Shark tournaments are upon us. The captain’s meeting and beer bash for the Star Island Yacht Club’s 28th annual will take place this evening — entry fee, $1,000 per boat. The chum will flow Friday and Saturday, and sharks will be hoisted up the gibbet to be ogled, weighed, and necropsied.
Somewhere around $30,000 in prize money will be dispensed during the awards ceremony Saturday night, not counting the pool of much larger side bets. God help us.
I was thinking about God as the sloop Leilani approached the commercial dock with the rest of the Montauk fleet to receive the blessing of God’s earthly stewards on Sunday. We were under sail and so could not idle in line to pass close to the upheld hands of the clergy. Leilani liked the 10-knot wind blowing from the southwest. We passed perhaps 50 yards whence the blessings flowed and continued out the harbor inlet.
“Praise God from whom all blessings flow. Praise Him all creatures here below. Praise Him above ye heavenly host. Praise Father, Son, and Holy Ghost.” The old doxology came to mind. Go figure. Google tells me that Thomas Ken penned the lines back in 1674. I must have repeated them thousands of times during my Episcopal school days. I wondered, was Leilani too distant to have received the blessings, or did they get a lift from the southwest wind? I choose to believe the latter.
Last summer, a nine-foot blue shark was caught during Montauk’s first ever no-kill contest, the Shark’s Eye tournament, in which fish were photographed, fitted with satellite tags for research purposes, and released. The nine-foot blue received a tag and was adopted by the kids at the Montauk School, who were able to track the shark’s movements via their computers. They named the shark Beamer, as in “Beam me up, Scotty.” The tournament and festival were held from the Montauk Marine Basin, and will be again from July 11 through July 13. The entry fee per boat is $950.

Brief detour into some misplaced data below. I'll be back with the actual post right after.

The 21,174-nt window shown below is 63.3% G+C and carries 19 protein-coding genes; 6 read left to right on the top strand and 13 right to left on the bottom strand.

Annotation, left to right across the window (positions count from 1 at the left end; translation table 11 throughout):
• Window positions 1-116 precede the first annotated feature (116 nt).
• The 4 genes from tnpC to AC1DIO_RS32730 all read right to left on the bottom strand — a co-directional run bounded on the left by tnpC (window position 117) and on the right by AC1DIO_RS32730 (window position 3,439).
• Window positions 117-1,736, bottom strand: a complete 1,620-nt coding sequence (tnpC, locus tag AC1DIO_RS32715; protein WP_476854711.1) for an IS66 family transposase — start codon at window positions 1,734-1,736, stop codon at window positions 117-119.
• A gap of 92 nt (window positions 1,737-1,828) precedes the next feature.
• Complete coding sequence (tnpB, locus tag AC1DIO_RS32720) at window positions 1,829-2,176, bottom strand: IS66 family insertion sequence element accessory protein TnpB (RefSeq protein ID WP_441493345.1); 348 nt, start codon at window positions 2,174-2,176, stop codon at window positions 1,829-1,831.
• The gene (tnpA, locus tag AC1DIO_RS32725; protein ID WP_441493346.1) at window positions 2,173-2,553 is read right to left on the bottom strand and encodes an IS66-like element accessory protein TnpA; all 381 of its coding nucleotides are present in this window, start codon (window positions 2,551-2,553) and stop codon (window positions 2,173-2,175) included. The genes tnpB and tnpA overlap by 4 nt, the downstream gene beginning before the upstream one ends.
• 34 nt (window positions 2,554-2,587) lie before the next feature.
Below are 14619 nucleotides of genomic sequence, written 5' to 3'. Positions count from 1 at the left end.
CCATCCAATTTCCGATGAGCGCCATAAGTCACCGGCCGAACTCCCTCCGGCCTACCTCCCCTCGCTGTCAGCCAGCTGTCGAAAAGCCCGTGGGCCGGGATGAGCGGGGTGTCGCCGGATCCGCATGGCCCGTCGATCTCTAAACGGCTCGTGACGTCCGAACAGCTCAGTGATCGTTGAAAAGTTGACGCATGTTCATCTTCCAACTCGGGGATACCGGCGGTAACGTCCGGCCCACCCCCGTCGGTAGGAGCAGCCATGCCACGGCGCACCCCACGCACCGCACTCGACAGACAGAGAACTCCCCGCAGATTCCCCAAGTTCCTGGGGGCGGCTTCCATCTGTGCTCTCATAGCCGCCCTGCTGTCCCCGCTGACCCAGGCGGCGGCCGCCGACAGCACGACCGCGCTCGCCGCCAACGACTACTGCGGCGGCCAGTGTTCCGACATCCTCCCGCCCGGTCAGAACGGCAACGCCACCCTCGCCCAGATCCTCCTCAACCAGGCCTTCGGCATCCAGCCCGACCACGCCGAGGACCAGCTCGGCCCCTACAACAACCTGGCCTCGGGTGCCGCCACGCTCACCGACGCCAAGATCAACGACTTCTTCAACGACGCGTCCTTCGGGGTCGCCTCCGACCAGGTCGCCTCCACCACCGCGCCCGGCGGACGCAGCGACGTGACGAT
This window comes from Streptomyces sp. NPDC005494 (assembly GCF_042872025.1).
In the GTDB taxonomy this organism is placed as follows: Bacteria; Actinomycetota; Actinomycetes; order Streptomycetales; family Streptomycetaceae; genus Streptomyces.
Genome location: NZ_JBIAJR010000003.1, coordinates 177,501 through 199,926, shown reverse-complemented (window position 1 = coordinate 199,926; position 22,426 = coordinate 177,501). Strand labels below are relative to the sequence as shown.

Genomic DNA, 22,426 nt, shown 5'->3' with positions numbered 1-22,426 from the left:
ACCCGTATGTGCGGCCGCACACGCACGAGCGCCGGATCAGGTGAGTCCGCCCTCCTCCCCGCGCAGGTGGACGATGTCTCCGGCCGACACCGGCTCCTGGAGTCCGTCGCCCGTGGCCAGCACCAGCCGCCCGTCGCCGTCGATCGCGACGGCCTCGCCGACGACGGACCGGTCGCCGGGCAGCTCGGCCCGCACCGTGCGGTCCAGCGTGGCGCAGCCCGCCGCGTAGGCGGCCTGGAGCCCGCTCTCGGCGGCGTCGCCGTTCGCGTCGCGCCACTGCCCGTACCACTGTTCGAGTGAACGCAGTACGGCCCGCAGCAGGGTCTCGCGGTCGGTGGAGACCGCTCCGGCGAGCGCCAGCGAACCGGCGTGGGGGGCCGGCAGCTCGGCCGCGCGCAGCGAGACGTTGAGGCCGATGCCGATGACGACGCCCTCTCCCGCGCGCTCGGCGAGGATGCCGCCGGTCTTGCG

Alas, Beamer was caught by a longline market fisherman off the coast of Costa Rica in May, but not before earlier calling on Rincon, Puerto Rico, a village well known to Montauk surfers and their families. The point is, a shark caught off our shores during a tournament lived another year, maybe reproduced, and taught a great number of people about its movements. During tournament season, some view God’s creatures as a blessing, others as a potential jackpot. I happen to believe that the sea is not a casino.
And, speaking of beliefs, Allan Weisbecker, author of “Cosmic Banditos,” “In Search of Captain Zero,” and “Can’t You Get Along With Anyone?” is a surfer and self-confessed “doubter” as in, he doesn’t believe we went to the moon, 9/11 was an inside job, the Internet is “black magic,” etc.
He has purchased a land yacht and will soon depart Montauk on his third, “and maybe final” pilgrimage to nowhere in particular in the company of his new dog, Gus. Gone before are Shiner, the dog who offered unconditional support during the writing of “Captain Zero,” and Honey, who did the same during the shooting of his new film, “Water Time: Surf Travel Diary of a MadMan.” He will be blogging en route.
The world premier of “Water Time” will be held at Rick’s Crabby Cowboy Cafe on Saturday, 9 a.m., no admission. The film is not a surf movie per se. Rather it’s a visually and mentally stimulating memoir of a surfing doubting-Thomas who has chosen to go through life poking his finger in history’s wounds to see if they’re real, to see who flinches. There is sure to be some flinching on Saturday night for sure.
Speaking of surfing and the grid, Montauk’s Nick Joeckel, Justin Burkle, and Travis Beckman are scheduled to return today from an off-the-grid surfari to Nicaragua. They scored great waves documented photographically by Joeckel. We look forward to the pics.
Cherry Harbor, on the west side of Gardiner’s Island, is a peaceful place. It’s where H.M.S. Culloden anchored out of the winter winds during the Revolution before taking off after French blockade runners during a winter storm. The result was the wreck of the Culloden on the eastern point of Fort Pond Bay in Montauk.
On Sunday, the Viking Starship party boat anchored up near where Culloden set sail on her ill-fated chase. According to the Starship’s log, her anglers experienced “the best bite yet in the sweet waters of Cherry Harbor. Before we anchored up we had porgies on and it hasn’t stopped. Jumbos started chewing after the tide changed and coolers were stuffed to the limits.” A man named Carlos Moreno of Corona won the pool with a 3.1-pound porgy, which he probably considered both a jackpot and a blessing.